I think the sad thing that is brought out in this article is how, in many Christian circles, asking these kinds of questions is not permitted. Questioning details is tantamount to questioning Scripture. The argument goes that if Scripture isn’t fundamentally and literally perfect in every detail then there’s no reason to believe any of it (which is a huge jump). If we can’t have a Christian culture where asking questions about a fundamental resource for our faith is OK, then our faith is built on a shaky foundation.

article after the jump >>

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Keep your friends close, and your “-ism”s closer

yes, that's Geneva in the background

I’m trying to work on a new post on Calvinism and having a bit of a hard time, so I thought I’d take a break.

I grew up Calvinist but only because that was the only pool I could swim in at the time. During and after seminary I questioned things more but still held on to a lot of it. Now I’m investigating the other side of the fence – that would be the more Arminian traditions including the Anabaptists – and even the contemplative Catholics like Thomas Merton. All of this has been great, and disturbing at the same time. Continue reading

What do we mean by inerrant?

I highly recommend Relevant Magazine, both online and in print. This article is a bit shallow but raises interesting questions important for anyone studying the Bible. How you answer the question of “is the Bible inerrant?” – which leads to the question “well what do we mean by inerrant?” – will completely shape how you read and interpret Scripture.

article after the jump >> Continue reading

Joshua 4: Message for a facility memorial service

I thought I’d pass this recent message from a memorial service our hospice hosted at a personal care facility. They had started a rock garden and we donated a tree to serve as a memorial marker.

…Joshua said to them: “Cross over before the ark of the Lord your God into the midst of the Jordan, and each one of you take up a stone on his shoulder, according to the number of the tribes of the children of Israel, that this may be a sign among you when your children ask in time to come, saying, ‘What do these stones mean to you?’ Then you shall answer them that the waters of the Jordan were cut off before the ark of the covenant of the Lord; when it crossed over the Jordan, the waters of the Jordan were cut off. And these stones shall be for a memorial to the children of Israel forever.” Joshua 4:4b-7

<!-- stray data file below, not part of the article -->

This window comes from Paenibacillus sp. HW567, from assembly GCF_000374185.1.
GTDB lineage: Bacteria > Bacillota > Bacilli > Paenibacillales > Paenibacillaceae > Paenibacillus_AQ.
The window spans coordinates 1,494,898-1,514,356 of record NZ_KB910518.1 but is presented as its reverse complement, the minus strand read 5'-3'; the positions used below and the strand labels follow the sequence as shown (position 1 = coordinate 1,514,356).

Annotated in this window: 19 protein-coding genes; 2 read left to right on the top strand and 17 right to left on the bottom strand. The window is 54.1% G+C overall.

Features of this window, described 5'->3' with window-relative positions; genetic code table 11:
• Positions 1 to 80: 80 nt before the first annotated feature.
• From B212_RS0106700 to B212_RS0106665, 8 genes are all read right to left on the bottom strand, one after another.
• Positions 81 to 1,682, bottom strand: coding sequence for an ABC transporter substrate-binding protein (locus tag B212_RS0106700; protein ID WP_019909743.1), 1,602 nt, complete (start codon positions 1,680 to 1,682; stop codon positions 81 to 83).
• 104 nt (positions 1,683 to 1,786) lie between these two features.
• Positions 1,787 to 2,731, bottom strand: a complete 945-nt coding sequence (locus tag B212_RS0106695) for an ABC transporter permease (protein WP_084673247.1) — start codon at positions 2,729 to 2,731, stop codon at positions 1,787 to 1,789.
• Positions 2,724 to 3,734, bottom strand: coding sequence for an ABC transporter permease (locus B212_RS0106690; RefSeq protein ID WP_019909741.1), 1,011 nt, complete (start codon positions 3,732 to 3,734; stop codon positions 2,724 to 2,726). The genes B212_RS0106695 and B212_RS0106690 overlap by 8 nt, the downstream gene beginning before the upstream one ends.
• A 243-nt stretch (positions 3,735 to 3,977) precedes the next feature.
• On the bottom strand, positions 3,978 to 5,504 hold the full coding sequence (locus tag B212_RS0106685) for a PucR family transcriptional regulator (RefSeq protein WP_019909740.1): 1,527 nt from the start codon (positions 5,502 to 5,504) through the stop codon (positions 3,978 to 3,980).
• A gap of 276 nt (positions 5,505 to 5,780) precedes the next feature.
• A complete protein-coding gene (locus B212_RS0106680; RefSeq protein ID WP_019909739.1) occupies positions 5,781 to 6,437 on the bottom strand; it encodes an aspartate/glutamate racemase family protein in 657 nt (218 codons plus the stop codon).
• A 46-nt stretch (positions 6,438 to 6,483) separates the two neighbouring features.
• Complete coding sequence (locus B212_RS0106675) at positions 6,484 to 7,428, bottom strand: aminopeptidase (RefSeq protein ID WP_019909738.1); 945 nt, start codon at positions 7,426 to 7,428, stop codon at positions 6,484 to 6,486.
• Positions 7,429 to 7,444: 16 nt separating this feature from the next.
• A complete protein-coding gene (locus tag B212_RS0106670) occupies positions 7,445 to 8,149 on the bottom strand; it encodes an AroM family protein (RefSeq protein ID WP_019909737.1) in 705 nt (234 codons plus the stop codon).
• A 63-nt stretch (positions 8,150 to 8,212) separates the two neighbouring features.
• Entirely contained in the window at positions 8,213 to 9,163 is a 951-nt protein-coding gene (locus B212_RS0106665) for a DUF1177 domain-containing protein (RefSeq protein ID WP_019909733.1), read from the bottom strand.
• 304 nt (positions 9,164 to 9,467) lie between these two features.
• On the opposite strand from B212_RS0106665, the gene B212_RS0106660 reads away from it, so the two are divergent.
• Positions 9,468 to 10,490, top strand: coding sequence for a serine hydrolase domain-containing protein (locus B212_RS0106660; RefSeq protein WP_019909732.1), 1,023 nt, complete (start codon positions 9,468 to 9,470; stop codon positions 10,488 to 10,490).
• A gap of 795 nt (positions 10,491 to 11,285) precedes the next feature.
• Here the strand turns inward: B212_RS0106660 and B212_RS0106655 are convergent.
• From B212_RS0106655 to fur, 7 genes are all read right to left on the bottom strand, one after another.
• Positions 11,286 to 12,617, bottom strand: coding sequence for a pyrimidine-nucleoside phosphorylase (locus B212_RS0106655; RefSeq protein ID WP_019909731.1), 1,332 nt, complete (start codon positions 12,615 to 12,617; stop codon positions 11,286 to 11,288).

This scene marks a pivotal point in the history of Israel. This nation of former slaves has survived forty years in the wilderness, scraping by only at times by means of miraculous intervention, to arrive at the land promised to them several generations before. Nobody who heard that promise is alive to see it fulfilled. Even Moses, who lead the bedraggled group for those 40 years and who was for all that time their closest connection to God, died before this scene. This nation of nomads has finally arrived at the end of their journey from slavery to freedom.

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1 Corinthians 13:1-7, for a funeral

 

1 Cor 13:1-7 If I speak in the tonguesof men and of angels, but have not love, I am only a resounding gong or a clanging cymbal.2If I have the gift of prophecy and can fathom all mysteries and all knowledge, and if I have a faith that can move mountains, but have not love, I am nothing.3If I give all I possess to the poor and surrender my body to the flames, but have not love, I gain nothing. 4Love is patient, love is kind. It does not envy, it does not boast, it is not proud.5It is not rude, it is not self-seeking, it is not easily angered, it keeps no record of wrongs.6Love does not delight in evil but rejoices with the truth.7It always protects, always trusts, always hopes, always perseveres.

These words are often heard at weddings, not at funerals. But they are just as appropriate. In marriage we see the romantic side of love, the love of one for another. But in reflecting back over an entire life we can see how that love flowed out to others, to see the hard work that it did in tough times, and to see that love is not merely something that is felt but something that one does.

When Paul wrote to the Corinthian church, he was writing to a church divided. There were rival groups fighting for attention and power while more serious issues were being ignored. They were boasting about their wisdom and knowledge, but Paul was pointing out that their wisdom was futile. The church was “majoring in the minors” to borrow a phrase. Paul responds to a number of their questions about the order of the service and so on, points out where he sees them in error. And then it’s at this point that he points them to the “why” behind the “what to do”. Continue reading